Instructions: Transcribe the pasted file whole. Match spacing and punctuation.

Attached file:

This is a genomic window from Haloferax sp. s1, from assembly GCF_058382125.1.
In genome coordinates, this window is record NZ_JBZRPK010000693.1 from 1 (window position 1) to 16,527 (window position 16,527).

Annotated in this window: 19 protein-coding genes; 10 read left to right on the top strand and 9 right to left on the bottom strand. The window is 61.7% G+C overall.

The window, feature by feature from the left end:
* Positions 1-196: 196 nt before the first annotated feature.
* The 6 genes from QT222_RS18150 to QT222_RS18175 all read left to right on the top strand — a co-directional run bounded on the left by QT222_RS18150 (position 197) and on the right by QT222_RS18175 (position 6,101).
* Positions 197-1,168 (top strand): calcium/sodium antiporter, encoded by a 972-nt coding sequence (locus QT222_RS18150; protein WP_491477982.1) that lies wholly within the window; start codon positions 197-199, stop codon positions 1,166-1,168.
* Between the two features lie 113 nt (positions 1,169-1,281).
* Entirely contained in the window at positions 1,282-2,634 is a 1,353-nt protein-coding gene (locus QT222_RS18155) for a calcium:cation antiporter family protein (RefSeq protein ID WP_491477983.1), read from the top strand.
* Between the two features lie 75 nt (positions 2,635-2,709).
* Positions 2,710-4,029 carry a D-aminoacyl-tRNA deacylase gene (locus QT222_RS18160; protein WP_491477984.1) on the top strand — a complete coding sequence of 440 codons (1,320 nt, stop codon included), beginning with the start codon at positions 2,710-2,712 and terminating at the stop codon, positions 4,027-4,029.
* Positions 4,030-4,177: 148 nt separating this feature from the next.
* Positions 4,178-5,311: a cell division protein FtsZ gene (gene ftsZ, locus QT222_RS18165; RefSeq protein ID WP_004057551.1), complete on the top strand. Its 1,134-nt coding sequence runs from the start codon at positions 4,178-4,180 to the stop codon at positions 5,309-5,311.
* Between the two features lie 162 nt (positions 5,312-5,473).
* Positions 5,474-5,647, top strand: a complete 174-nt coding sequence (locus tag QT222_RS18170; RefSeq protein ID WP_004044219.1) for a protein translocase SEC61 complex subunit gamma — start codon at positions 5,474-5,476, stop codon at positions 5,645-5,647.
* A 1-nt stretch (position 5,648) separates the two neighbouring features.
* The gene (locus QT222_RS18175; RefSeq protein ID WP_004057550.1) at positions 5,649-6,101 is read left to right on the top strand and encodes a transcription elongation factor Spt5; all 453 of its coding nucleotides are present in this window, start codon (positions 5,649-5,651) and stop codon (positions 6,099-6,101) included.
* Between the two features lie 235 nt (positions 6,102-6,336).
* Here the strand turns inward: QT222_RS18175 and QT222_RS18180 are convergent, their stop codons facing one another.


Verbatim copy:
This is a genomic window from Haloferax sp. s1, from assembly GCF_058382125.1.
In genome coordinates, this window is record NZ_JBZRPK010000693.1 from 1 (window position 1) to 16,527 (window position 16,527).

Annotated in this window: 19 protein-coding genes; 10 read left to right on the top strand and 9 right to left on the bottom strand. The window is 61.7% G+C overall.

The window, feature by feature from the left end:
* Positions 1-196: 196 nt before the first annotated feature.
* The 6 genes from QT222_RS18150 to QT222_RS18175 all read left to right on the top strand — a co-directional run bounded on the left by QT222_RS18150 (position 197) and on the right by QT222_RS18175 (position 6,101).
* Positions 197-1,168 (top strand): calcium/sodium antiporter, encoded by a 972-nt coding sequence (locus QT222_RS18150; protein WP_491477982.1) that lies wholly within the window; start codon positions 197-199, stop codon positions 1,166-1,168.
* Between the two features lie 113 nt (positions 1,169-1,281).
* Entirely contained in the window at positions 1,282-2,634 is a 1,353-nt protein-coding gene (locus QT222_RS18155) for a calcium:cation antiporter family protein (RefSeq protein ID WP_491477983.1), read from the top strand.
* Between the two features lie 75 nt (positions 2,635-2,709).
* Positions 2,710-4,029 carry a D-aminoacyl-tRNA deacylase gene (locus QT222_RS18160; protein WP_491477984.1) on the top strand — a complete coding sequence of 440 codons (1,320 nt, stop codon included), beginning with the start codon at positions 2,710-2,712 and terminating at the stop codon, positions 4,027-4,029.
* Positions 4,030-4,177: 148 nt separating this feature from the next.
* Positions 4,178-5,311: a cell division protein FtsZ gene (gene ftsZ, locus QT222_RS18165; RefSeq protein ID WP_004057551.1), complete on the top strand. Its 1,134-nt coding sequence runs from the start codon at positions 4,178-4,180 to the stop codon at positions 5,309-5,311.
* Between the two features lie 162 nt (positions 5,312-5,473).
* Positions 5,474-5,647, top strand: a complete 174-nt coding sequence (locus tag QT222_RS18170; RefSeq protein ID WP_004044219.1) for a protein translocase SEC61 complex subunit gamma — start codon at positions 5,474-5,476, stop codon at positions 5,645-5,647.
* A 1-nt stretch (position 5,648) separates the two neighbouring features.
* The gene (locus QT222_RS18175; RefSeq protein ID WP_004057550.1) at positions 5,649-6,101 is read left to right on the top strand and encodes a transcription elongation factor Spt5; all 453 of its coding nucleotides are present in this window, start codon (positions 5,649-5,651) and stop codon (positions 6,099-6,101) included.
* Between the two features lie 235 nt (positions 6,102-6,336).
* Here the strand turns inward: QT222_RS18175 and QT222_RS18180 are convergent, their stop codons facing one another.